Walk on Water? No Problem!
Although EPUMENT®Ultralight Flow cannot perform miracles, this brand-new material comes pretty close. After all, it helps mechanical engineers by eliminating the need for complex manufacturing processes, reduces high material costs – and really can float. We catch up with Dr. Thomas Abel, Director of Laboratory at RAMPF Machine Systems, to find out more.
Thomas, when you were developing the new material EPUMENT® Ultralight Flow, that was not just out of the passion for research that is so characteristic of RAMPF – there was also any amount of pragmatism involved. Can you tell us a bit more?
Improving existing products and developing new ones is what we do day in, day out – after all, that’s what our customers and partners expect of us. But you’re right. The crises of recent years – especially the rising prices of raw materials, energy, and transportation, not to mention gaps in supply chains – posed a very specific challenge for us.
We were manufacturing a complete basic machine with axis systems for one of our customers in the laser sector. The Y carriage – a component that is mounted on linear guides and can be moved by means of a linear drive – had previously been a lightweight sandwich construction comprising two plates of steel with an aluminum foam core.
However, due to supply difficulties and challenges in terms of suppliers, especially for the welding and annealing processes, we had to go down a different path to ensure we could maintain the same quality and delivery times our customers expect of us.
Where did this path take you?
Straight to EPUMENT® Ultralight Flow! [laughs] Needless to say, this was a challenging task, since we had to develop a completely new material using an entirely new process. What’s more, this material has to meet the usual high RAMPF standards and be absolutely competitive in terms of price, process reliability, and sustainability. But thanks to outstanding teamwork, we succeeded in developing Ultralight Flow, a material based on an epoxy resin with a special lightweight filler, and the associated process within a really short period of time.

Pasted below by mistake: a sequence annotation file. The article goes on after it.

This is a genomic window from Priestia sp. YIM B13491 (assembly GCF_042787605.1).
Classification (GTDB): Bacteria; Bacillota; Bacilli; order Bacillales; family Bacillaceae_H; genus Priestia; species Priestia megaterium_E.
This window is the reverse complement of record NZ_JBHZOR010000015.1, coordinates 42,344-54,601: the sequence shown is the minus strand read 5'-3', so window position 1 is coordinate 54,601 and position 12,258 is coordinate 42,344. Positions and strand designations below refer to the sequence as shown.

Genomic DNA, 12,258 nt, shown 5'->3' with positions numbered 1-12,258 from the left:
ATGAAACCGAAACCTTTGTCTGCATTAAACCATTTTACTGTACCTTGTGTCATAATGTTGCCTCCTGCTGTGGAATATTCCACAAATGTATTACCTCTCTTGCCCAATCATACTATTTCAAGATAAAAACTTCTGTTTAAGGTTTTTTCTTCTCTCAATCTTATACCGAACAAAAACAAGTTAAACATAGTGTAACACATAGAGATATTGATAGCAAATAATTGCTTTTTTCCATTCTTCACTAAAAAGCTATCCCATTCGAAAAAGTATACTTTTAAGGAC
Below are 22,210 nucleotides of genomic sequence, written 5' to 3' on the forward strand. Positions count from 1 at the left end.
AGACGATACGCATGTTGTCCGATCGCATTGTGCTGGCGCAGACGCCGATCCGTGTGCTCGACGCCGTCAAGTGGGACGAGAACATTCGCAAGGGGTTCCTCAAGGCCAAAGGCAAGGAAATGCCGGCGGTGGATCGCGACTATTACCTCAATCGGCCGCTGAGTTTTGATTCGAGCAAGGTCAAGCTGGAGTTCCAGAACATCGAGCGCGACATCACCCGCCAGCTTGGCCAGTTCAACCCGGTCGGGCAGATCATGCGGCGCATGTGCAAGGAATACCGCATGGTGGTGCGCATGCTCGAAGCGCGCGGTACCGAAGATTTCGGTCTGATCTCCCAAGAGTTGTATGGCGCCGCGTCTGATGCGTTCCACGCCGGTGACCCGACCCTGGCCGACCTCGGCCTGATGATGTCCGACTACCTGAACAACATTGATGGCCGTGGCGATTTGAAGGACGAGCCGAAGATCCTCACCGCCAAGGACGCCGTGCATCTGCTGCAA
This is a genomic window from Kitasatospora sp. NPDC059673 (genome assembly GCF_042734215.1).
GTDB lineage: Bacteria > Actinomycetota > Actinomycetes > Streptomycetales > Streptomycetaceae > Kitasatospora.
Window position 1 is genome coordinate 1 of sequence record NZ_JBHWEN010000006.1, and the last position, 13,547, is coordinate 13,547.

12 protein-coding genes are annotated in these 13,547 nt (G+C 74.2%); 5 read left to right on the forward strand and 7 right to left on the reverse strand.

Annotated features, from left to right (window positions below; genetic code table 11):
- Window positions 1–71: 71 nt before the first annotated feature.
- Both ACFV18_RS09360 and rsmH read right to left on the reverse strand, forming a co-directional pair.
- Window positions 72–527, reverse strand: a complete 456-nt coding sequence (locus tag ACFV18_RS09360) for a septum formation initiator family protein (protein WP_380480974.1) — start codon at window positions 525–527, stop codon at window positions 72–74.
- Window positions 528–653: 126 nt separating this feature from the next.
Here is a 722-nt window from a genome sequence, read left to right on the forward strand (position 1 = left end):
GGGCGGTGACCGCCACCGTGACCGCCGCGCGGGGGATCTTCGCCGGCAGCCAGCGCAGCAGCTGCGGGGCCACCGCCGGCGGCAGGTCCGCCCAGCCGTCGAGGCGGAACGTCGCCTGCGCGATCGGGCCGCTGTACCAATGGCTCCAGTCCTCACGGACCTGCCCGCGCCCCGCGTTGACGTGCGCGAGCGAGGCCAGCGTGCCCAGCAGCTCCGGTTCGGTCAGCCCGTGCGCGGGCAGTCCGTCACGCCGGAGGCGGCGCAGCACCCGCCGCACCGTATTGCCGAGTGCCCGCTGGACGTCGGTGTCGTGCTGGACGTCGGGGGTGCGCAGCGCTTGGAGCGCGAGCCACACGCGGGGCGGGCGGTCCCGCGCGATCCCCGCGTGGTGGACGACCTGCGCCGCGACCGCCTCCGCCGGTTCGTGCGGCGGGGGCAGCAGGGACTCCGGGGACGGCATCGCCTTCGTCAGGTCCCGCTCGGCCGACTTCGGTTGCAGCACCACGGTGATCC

What are the advantages for mechanical engineers?
Thanks to its very low density of 0.7 g/cm³ and the excellent vibration damping that is characteristic of RAMPF products, Ultralight Flow is ideally suited as a vibration-damping filler for components that exhibit dynamic movement. In the case of all machines involving highly dynamic processes, for example conventional tooling machines as well as laser and production machinery for the semiconductor industry, a vibration-damping filling material for moving components can significantly improve the machine’s precision and performance.
Besides the benefit in terms of vibration damping, using EPUMENT® Ultralight Flow as the filler also helps boost the rigidity of the filled components.
Up until now, these components have usually been manufactured as welded constructions made from aluminum or carbon-fiber-reinforced plastics. Given the sharp increases in the prices of these raw materials and, in some cases, problems in terms of availability, a lightweight component made with Ultralight Flow offers very real benefits. All our new technology needs is simple welded constructions made from thin metal sheets that are filled and then processed.
And what is all this about it being able to float?
It’s quite simple, really. EPUMENT® Ultralight Flow has a density of 0.7 g/cm³, while the density of water is around 1 g/cm³. So our material really can float!
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